Tracy Code Enforcement Manager Ana Contreras said code enforcement officer Jim Decker inspected 455 Beverly Place on Nov. 18 with the hospital’s maintenance supervisor and concluded that the building was in fair shape.
“According to our inspection, we did not find any structural deficiencies that would have prompted the city to order the building to be vacated,” she said. “He (Decker) came back and said structurally, the building was structurally sound, with some damage to the foundation and stucco that joined a separate building addition.”
AMR left the building after receiving a 90-day notice from Sutter Tracy the week of Nov. 11, according to AMR spokesman David Durand. The notice asked the ambulance company to move out because the building was unsafe to occupy.
Contreras said city officials would order a building vacated only if its condition threatened the safety of the occupants, which she said the inspector did not find.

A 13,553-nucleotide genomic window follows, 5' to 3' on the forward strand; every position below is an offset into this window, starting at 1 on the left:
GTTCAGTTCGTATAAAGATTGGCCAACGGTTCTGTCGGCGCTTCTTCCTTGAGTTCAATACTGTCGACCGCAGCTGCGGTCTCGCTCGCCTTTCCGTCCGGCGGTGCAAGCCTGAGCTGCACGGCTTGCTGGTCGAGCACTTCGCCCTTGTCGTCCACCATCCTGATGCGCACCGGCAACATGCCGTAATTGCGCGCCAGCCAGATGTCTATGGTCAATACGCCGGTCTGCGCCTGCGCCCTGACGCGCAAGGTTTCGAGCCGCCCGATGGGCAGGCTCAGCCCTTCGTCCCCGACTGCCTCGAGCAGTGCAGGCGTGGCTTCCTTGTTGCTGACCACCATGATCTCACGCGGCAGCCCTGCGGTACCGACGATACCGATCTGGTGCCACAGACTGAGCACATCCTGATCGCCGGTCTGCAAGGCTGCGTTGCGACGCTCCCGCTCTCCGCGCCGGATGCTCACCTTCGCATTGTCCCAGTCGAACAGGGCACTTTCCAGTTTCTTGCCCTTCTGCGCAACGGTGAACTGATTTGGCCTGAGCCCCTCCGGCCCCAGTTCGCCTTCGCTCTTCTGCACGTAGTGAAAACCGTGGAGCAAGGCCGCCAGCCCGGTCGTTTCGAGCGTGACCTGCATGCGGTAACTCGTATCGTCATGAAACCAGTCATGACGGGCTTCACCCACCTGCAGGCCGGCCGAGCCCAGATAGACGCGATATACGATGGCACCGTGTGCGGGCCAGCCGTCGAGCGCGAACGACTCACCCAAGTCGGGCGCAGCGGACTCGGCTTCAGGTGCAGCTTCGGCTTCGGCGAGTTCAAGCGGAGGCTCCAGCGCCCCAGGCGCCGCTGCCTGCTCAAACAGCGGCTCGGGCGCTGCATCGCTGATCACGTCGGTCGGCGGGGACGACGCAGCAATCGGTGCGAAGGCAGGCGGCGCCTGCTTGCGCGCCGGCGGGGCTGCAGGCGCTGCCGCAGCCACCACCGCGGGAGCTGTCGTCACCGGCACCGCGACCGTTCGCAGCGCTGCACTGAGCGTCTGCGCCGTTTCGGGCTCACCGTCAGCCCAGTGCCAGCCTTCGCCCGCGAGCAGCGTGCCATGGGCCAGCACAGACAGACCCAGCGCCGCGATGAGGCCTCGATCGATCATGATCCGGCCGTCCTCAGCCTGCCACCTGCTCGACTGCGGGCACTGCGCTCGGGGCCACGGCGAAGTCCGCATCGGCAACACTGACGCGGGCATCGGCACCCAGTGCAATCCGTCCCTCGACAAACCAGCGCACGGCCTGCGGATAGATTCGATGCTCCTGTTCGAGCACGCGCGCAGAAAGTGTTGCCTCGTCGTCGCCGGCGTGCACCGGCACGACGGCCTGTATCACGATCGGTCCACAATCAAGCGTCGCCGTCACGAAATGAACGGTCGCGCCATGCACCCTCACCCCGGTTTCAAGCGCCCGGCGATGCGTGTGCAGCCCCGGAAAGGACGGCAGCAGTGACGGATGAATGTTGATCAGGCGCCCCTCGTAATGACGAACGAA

A spokesman for Sutter Health, Craig Baize, wrote in an email to the Tracy Press on Monday, Nov. 25, that the initial problem involved a large tree that had grown too close to the building.
Baize wrote that a major windstorm had made the matter worse and that upon further inspection, it was “discovered that the tree had damaged the foundation, making the building unsafe for occupancy in its current state.”
“We notified AMR of the situation, and they agreed that it was not worth risking the safety of their staff or their equipment by remaining in the building,” he wrote. “They have made arrangements for posting their personnel and ambulances in other locations to meet their needs. We have some other options we are exploring to continue to provide AMR with accommodations near our campus.”
The chief executive officer of Sutter Tracy Community Hospital, David M. Thompson, referred all questions about the substation to Baize.
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